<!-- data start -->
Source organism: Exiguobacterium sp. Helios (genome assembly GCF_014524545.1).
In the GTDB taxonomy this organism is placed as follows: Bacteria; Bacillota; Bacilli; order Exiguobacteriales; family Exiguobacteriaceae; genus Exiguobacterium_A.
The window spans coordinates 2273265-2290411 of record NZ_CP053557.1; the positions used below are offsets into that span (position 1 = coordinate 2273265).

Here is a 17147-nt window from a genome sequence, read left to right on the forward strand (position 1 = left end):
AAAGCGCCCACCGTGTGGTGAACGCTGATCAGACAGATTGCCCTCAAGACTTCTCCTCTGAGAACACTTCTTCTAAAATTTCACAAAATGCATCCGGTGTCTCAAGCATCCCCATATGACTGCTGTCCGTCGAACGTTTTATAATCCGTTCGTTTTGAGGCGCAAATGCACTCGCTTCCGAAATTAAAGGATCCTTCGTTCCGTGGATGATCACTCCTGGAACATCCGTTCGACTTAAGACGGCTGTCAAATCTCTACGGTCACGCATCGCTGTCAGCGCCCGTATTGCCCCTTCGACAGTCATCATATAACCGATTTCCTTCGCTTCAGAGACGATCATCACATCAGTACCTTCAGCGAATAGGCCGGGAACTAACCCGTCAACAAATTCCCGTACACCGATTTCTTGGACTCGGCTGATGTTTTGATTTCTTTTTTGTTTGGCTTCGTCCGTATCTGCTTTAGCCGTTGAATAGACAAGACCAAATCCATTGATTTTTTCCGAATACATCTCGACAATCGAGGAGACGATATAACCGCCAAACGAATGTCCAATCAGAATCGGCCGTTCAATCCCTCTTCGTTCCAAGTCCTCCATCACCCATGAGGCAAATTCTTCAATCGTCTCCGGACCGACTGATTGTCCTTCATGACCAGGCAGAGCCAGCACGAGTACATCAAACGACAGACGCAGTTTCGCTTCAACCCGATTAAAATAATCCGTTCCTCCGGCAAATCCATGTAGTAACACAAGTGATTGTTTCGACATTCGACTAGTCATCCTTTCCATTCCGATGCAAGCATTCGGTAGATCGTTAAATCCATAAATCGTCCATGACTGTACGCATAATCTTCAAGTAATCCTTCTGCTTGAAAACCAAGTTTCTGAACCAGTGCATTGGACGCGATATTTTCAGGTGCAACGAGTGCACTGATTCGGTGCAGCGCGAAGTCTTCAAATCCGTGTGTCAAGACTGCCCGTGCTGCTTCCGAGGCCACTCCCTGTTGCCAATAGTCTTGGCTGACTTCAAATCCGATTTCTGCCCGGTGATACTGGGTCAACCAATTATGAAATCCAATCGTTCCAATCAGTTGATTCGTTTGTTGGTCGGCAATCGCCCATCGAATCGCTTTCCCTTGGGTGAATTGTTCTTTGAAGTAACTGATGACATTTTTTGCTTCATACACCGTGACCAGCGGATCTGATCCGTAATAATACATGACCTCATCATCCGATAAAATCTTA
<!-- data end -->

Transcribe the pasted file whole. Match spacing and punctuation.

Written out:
Source organism: Exiguobacterium sp. Helios (genome assembly GCF_014524545.1).
In the GTDB taxonomy this organism is placed as follows: Bacteria; Bacillota; Bacilli; order Exiguobacteriales; family Exiguobacteriaceae; genus Exiguobacterium_A.
The window spans coordinates 2273265-2290411 of record NZ_CP053557.1; the positions used below are offsets into that span (position 1 = coordinate 2273265).

Here is a 17147-nt window from a genome sequence, read left to right on the forward strand (position 1 = left end):
AAAGCGCCCACCGTGTGGTGAACGCTGATCAGACAGATTGCCCTCAAGACTTCTCCTCTGAGAACACTTCTTCTAAAATTTCACAAAATGCATCCGGTGTCTCAAGCATCCCCATATGACTGCTGTCCGTCGAACGTTTTATAATCCGTTCGTTTTGAGGCGCAAATGCACTCGCTTCCGAAATTAAAGGATCCTTCGTTCCGTGGATGATCACTCCTGGAACATCCGTTCGACTTAAGACGGCTGTCAAATCTCTACGGTCACGCATCGCTGTCAGCGCCCGTATTGCCCCTTCGACAGTCATCATATAACCGATTTCCTTCGCTTCAGAGACGATCATCACATCAGTACCTTCAGCGAATAGGCCGGGAACTAACCCGTCAACAAATTCCCGTACACCGATTTCTTGGACTCGGCTGATGTTTTGATTTCTTTTTTGTTTGGCTTCGTCCGTATCTGCTTTAGCCGTTGAATAGACAAGACCAAATCCATTGATTTTTTCCGAATACATCTCGACAATCGAGGAGACGATATAACCGCCAAACGAATGTCCAATCAGAATCGGCCGTTCAATCCCTCTTCGTTCCAAGTCCTCCATCACCCATGAGGCAAATTCTTCAATCGTCTCCGGACCGACTGATTGTCCTTCATGACCAGGCAGAGCCAGCACGAGTACATCAAACGACAGACGCAGTTTCGCTTCAACCCGATTAAAATAATCCGTTCCTCCGGCAAATCCATGTAGTAACACAAGTGATTGTTTCGACATTCGACTAGTCATCCTTTCCATTCCGATGCAAGCATTCGGTAGATCGTTAAATCCATAAATCGTCCATGACTGTACGCATAATCTTCAAGTAATCCTTCTGCTTGAAAACCAAGTTTCTGAACCAGTGCATTGGACGCGATATTTTCAGGTGCAACGAGTGCACTGATTCGGTGCAGCGCGAAGTCTTCAAATCCGTGTGTCAAGACTGCCCGTGCTGCTTCCGAGGCCACTCCCTGTTGCCAATAGTCTTGGCTGACTTCAAATCCGATTTCTGCCCGGTGATACTGGGTCAACCAATTATGAAATCCAATCGTTCCAATCAGTTGATTCGTTTGTTGGTCGGCAATCGCCCATCGAATCGCTTTCCCTTGGGTGAATTGTTCTTTGAAGTAACTGATGACATTTTTTGCTTCATACACCGTGACCAGCGGATCTGATCCGTAATAATACATGACCTCATCATCCGATAAAATCTTA